- Golden Corral coming to Cape; may hire 100 workers (7/21/16)10
- Area groups working together to reintroduce elk in Missouri (7/18/16)1
- Woman sleeping in car accused of attacking Cape officer (7/26/16)13
- Prosecutor says shooting by state trooper was justified (7/24/16)15
- Former Scott City mayor refutes claims made about loss of curbside recycling pickup (7/26/16)
- Hastings in Cape closing (7/22/16)5
- Governor signs Rep. Swan bill that equalizes child-custody criteria (7/6/16)5
- Suspect in downtown Cape shooting ID'd in court (7/20/16)2
- City may spend extra park tax money on Cape Splash, skate park, other projects (7/25/16)10
- Jackson's former police dog euthanized Monday (7/21/16)2
Two big meteorites don't sell at NY auction
But a battered mailbox netted nearly $83K.
NEW YORK -- Two of the world's most famous meteorites failed to attract buyers at an auction Sunday, while an ordinary metal mailbox zapped by a falling space rock in 1984 was sold for the unearthly price of nearly $83,000.
A 30-pound chunk of the Willamette Meteorite, which was found in Oregon in 1902 and has been steeped in ownership controversies for more than a century, was offered by Bonhams auction house at an estimated value of $1.3 million but was withdrawn from sale after bidding ended at $300,000.
Similarly, the 1,410-pound Brenham Main Mass, dug out of a Kansas farm field in 2005, was withdrawn by Bonhams CEO and auctioneer Malcolm Barber after it drew a top bid of only $200,000 -- well short of the pre-sale estimate of $630,000 to $700,000.
In both cases the sellers, who were present, said they weren't worried because potential purchasers were known to be interested in the extraterrestrial rocks even though they may not have joined the bidding.
"I'm disappointed, but it was not through any lack of effort," said Philip Mani, a San Antonio lawyer and geologist who is one of three owners of the Brenham meteorite, along with Steve Arnold, who found it, and Allen Binford, who owns the wheat field near Greensburg, Kan., where it was discovered.
"We are in the process of putting together a plan, and we have a number of inquiries from people expressing interest."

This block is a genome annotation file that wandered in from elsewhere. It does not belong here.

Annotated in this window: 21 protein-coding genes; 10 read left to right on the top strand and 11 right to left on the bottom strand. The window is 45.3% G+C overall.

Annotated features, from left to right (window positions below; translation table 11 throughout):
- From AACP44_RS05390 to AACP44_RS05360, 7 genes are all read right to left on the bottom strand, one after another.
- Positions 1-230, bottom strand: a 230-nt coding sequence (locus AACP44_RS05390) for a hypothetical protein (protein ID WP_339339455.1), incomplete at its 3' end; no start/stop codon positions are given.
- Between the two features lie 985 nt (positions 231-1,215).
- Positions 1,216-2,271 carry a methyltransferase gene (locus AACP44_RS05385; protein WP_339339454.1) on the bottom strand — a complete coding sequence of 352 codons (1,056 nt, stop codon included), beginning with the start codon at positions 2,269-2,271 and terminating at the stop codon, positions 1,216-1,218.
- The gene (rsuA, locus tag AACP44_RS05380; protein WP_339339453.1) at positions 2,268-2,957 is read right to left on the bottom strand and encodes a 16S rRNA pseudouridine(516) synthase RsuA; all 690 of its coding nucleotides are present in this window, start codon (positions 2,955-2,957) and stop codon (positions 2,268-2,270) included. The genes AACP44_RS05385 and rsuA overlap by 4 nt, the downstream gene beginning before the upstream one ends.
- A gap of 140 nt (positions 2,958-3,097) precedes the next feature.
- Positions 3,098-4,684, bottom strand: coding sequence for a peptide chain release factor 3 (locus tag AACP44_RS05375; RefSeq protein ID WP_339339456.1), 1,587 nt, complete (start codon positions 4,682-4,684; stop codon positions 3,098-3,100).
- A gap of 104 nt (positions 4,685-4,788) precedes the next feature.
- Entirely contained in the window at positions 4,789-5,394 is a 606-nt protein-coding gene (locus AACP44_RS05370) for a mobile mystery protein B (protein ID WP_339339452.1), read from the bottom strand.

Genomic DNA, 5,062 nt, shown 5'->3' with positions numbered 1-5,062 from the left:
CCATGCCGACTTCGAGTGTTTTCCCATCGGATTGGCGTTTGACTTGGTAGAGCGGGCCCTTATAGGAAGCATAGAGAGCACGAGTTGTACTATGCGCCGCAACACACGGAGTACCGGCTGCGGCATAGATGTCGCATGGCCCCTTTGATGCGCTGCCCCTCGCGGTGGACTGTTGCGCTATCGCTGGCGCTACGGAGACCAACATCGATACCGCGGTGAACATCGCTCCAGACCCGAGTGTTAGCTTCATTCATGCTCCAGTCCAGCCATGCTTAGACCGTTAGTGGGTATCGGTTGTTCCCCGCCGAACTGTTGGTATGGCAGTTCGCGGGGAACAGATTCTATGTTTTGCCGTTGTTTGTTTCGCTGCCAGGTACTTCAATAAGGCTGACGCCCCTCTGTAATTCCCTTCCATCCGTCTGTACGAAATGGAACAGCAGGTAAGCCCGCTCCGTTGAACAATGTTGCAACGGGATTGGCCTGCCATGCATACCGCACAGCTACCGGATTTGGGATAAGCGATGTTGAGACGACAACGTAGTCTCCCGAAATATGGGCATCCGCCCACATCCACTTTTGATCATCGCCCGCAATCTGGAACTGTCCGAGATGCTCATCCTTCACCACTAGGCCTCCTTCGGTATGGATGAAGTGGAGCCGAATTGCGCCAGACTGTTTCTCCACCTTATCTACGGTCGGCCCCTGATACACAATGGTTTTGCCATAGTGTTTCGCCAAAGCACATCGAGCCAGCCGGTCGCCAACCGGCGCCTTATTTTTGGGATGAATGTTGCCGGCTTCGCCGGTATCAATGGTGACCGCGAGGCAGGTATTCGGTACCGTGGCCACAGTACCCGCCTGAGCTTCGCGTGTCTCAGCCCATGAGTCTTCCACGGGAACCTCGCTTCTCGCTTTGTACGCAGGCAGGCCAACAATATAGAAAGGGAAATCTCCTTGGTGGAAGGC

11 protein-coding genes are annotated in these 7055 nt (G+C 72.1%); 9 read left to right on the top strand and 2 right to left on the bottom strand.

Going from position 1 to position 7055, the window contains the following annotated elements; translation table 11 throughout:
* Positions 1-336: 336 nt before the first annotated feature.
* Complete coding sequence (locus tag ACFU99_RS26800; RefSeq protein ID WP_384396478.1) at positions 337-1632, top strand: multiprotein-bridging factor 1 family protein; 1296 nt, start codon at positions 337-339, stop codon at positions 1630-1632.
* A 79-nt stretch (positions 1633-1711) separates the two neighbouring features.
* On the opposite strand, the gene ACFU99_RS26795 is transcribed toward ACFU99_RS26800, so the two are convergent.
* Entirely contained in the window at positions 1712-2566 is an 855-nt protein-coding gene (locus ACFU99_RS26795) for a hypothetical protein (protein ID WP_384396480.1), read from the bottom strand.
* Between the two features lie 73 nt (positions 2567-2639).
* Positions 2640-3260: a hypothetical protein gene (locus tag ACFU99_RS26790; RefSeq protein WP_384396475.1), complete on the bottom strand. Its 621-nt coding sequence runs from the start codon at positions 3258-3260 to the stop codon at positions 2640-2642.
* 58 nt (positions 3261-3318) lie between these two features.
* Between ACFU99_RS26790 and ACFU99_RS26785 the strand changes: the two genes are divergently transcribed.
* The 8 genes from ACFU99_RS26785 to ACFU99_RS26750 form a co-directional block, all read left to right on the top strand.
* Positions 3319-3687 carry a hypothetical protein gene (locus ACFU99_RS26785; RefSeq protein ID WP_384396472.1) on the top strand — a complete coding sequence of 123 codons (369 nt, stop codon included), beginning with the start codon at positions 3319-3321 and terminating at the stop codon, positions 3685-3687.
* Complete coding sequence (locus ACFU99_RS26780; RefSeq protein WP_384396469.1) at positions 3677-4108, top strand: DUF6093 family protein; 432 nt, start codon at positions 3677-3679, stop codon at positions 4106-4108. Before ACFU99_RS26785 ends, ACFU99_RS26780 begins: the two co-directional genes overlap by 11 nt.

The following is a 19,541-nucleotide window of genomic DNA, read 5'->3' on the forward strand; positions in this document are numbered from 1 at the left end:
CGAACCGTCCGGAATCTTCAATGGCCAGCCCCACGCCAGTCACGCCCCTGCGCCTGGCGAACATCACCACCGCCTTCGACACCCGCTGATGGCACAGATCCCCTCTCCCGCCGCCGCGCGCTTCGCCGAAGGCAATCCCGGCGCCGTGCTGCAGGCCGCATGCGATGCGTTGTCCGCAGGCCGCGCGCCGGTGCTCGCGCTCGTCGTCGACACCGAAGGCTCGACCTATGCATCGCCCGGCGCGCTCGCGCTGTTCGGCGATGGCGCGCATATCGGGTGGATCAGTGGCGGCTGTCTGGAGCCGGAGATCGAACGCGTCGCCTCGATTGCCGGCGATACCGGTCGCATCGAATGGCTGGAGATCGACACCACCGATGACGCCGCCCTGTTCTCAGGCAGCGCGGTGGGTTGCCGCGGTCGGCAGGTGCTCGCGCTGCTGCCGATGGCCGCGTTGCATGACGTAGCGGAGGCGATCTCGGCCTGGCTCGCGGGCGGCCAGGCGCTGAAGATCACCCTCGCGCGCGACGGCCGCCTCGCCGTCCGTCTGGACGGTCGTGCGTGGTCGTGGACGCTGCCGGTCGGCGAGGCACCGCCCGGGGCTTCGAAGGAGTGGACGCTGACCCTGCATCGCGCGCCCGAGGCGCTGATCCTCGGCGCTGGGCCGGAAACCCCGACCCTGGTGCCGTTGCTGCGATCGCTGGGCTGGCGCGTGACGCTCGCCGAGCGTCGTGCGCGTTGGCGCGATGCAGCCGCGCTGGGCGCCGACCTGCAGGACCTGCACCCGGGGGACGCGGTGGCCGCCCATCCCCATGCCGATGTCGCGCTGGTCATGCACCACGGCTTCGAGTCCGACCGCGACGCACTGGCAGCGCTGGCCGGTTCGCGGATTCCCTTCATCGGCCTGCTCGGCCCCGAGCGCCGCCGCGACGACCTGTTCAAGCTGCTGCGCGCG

The entire 15.5-ton Willamette Meteorite has been owned by the American Museum of Natural History since 1908, with pieces loaned or given to other collectors from time to time.
The small piece was offered at auction by Darryl Pitt, curator of the Macovich Collection, the world's largest collection of space rocks, who traded the museum a Martian rock for the Willamette chip in 1998.
The fact that it went unsold was "not really a surprise," Pitt said, adding that he also expected a lot of interest from prospective buyers.
Having sold several other rocks, including a Siberian meteorite -- a product of history's largest known meteor shower -- for the day's top price of $122,750, he called the auction "not a bad day. It shows there is a lot of interest in meteorites."
The couple who bought the Siberian rock declined to identify themselves.
Scientists believe the huge Willamette meteorite, the largest ever found in North America, crashed thousands of years ago in what is now Canada and was pushed southward by glaciers before it was discovered in an area occupied by Oregon's Clackamas Indians.
The Confederated Tribes of Grand Ronde, which includes the Clackamas, has objected to the auction of the 30-pound fragment. The tribe believes the meteorite is a sacred object that was sent to Earth by the Sky People; demands for its return to the group have been refused.
"I don't know what to say about their claim," Pitt said after the auction.
Among the more than 50 meteorites, moon rocks and other items that Bonhams auctioned off for a total of $750,000, a surprise star was a mailbox that had sat outside the home of Carutha Barnard in Claxton, Ga., until it was blasted one night in 1984 by a three-pound rock from outer space.
In spirited bidding, the mailbox -- somewhat the worse for the experience but with its red metal flag still bravely in the "up" position -- went to an unidentified bidder for $82,750 including the buyer's premium of 20 percent. A tiny piece of the rock itself, less than an ounce, went for $7,700.
The Valera Meteorite, noteworthy as the only space rock documented to have caused a fatality on Earth, was sold for $1,554. Its victim in 1972 was a cow in Venezuela.